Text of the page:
What are five things that characterize the Jewish community of Cancun?

Unity. Each member of the community becomes part of a large family, with whom you celebrate their achievements with the same joy. The participation of each member, from the largest to the smallest is equally embraced.

Commitment. All members want the community to grow, to be strengthened day by day and that there is always a community and a synagogue in Cancun where our Judaism is preserved and continued. We hope that this commitment to assist and maintain our community will never stop.

Respect. Being a Community that integrates people from many different places, traditions and customs – sometimes Ashkenazi other times Sepharadi – we try to make the prayers, activities and classes to everyone’s liking.

Empathy. There is a lot of diversity among our members: from complete families, single men or women, young and old couples. You always want everyone to feel valued.

Job. Being a small community and in the province, the work done by both Board of Directors, Administrative Committee and Activities Committee is greater, we must ensure that people attend, get donors, look for outside activities, and always keep Judaism alive and present in Cancun. It is not an easy task, there are times that while we have activities, getting people to attend is complicated when we are so few. We have many programs; activities for children talks for ladies, we are part of WIZO, Bikur Cholim, we receive visits from Keren Hayesod, OTS Amiel BaKehila and others. We are always looking out for the best for the Community.

Please share a community program or activity that you consider beneficial for other communities:

Shabbat is an ideal day for everyone to get together. Here at the beginning of the year, we make a calendar for each family to donate a Shabbat dinner and a Seuda. It creates a special connection between the community members and families who do not attend regularly feel honoured and special to be hosts.

Thank you for your interest in the growth of our Community. You are always welcome.

Karen Douek & Brenda Sametz

Yahav Kriti – “Chef on Wheels”


Hi friends,
My name is Yahav Kriti, I’m married and the father of five lovely children, I’m a professional chef and owner of “Chef on Wheels”, which specializes in experiential and entertaining cooking shows throughout Israel as well as Jewish and Israeli communities around the world for the last fifteen years.

My cooking workshops teach about a wide variety of amazing food styles from around the world. Everything is done in a humorous and fun manner with lots of laughter, combined with entertaining tips and stories as well as audience participation.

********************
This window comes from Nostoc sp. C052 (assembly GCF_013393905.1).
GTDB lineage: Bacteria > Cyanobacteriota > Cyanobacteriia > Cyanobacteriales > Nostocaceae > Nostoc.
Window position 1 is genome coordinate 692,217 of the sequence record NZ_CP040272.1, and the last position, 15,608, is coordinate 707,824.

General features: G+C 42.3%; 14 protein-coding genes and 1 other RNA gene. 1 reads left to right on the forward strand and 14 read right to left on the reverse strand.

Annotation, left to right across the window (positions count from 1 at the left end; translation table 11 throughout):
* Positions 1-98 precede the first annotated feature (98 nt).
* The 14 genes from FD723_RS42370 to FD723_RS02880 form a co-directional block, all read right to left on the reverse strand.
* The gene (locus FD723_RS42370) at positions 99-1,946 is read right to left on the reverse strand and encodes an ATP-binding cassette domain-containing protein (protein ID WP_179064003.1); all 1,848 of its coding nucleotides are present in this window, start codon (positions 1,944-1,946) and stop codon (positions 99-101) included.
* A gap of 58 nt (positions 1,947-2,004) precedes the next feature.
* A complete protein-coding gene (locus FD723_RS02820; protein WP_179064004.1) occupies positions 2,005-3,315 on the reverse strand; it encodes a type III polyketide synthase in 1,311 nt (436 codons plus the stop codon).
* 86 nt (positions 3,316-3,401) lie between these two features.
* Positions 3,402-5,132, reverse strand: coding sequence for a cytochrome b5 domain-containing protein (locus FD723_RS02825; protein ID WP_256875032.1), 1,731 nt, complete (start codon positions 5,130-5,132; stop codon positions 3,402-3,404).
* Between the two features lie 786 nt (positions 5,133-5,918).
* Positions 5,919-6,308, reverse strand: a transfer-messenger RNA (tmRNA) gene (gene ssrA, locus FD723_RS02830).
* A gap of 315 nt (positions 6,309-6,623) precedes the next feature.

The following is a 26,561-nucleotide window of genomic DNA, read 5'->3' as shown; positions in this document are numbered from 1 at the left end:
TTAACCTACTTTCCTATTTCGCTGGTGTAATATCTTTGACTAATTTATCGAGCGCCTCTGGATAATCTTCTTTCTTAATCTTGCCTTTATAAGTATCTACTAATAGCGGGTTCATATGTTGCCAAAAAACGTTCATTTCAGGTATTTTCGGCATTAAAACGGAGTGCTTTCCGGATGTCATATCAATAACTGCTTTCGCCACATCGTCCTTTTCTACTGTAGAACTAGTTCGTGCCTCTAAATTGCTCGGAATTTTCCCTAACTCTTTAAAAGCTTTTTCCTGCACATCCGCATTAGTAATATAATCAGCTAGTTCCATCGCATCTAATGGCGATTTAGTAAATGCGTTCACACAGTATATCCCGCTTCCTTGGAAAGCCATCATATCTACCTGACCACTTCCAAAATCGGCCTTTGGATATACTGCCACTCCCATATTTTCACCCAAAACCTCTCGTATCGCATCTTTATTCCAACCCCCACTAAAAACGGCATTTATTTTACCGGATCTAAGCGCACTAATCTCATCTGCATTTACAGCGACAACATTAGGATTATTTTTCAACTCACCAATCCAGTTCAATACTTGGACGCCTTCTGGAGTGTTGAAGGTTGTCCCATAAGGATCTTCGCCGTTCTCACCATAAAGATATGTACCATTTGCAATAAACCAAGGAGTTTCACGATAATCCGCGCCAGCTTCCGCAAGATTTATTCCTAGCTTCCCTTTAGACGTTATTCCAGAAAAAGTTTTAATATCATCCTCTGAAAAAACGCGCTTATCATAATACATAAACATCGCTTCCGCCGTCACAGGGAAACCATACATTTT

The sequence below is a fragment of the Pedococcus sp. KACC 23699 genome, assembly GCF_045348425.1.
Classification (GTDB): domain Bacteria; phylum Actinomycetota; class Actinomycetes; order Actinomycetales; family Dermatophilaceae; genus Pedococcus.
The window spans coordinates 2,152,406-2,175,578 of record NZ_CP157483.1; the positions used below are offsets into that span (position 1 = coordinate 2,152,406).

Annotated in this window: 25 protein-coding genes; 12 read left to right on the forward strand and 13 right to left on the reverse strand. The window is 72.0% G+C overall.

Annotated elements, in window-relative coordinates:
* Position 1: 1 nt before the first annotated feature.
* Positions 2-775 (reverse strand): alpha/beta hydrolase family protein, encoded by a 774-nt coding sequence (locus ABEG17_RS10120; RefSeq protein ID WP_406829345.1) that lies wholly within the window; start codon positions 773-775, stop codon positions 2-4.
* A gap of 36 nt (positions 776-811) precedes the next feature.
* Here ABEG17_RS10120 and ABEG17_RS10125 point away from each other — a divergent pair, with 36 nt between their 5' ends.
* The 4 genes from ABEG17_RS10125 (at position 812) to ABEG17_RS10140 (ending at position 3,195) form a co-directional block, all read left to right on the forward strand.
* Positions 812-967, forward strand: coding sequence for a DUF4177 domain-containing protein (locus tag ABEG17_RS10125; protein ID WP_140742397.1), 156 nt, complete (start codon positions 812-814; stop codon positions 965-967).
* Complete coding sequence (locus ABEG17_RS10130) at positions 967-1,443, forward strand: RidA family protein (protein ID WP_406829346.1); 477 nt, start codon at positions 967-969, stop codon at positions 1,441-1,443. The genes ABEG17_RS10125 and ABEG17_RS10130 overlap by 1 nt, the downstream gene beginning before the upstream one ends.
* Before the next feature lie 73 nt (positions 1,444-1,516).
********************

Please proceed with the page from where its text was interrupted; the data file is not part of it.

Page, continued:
The end result is an amazingly delicious and fun Israeli culinary experience that everyone enjoys (and eats!)

I was honored to participate in two OTS Amiel BaKehila delegations last year, as an ambassador of Israeli food, bringing the joyful Israeli spirit to distant communities through food, colors, spices and smells that come out of the pots of the Holy Land … making everyone fall in love over and over again with Israel. Over the coming year, I will participate in three additional delegations to the United Kingdom and the United States.

During my recent visit to Ottawa, Canada, we held a huge Culinary Workshop for the wonderful community at the Machzikei Hadas Synagogue, all of whom were invited to prepare a joint Israeli meal. It was amazing and heartwarming to see how everyone prepared the sumptuous meal together. Adults who had difficulties cutting the vegetables were assisted by the youngsters next to them, all of whom rolled up their sleeves to chop, mix, season and cook together a delicious Israeli meal of fresh salads, squash, chickpeas, fried eggplant and bread with Za’atar.

In every journey and encounter with the communities, I felt the warmth, caring and togetherness of everyone I take pride in being a part of this people who always reach out, learn and give. I take it upon myself to give – to the communities.

around me and specifically to my own community in the city of Holon, in the Land of Israel.

It is exciting for me to fly to the other side of the world and to bring the wonderful flavors of the Land of Israel to the far-flung communities to build and maintain the amazing connection we built through food – with a serving of Israeli humor on the side.

Thank you OTS Amiel BaKehila for the amazing experience of visiting those wonderful communities.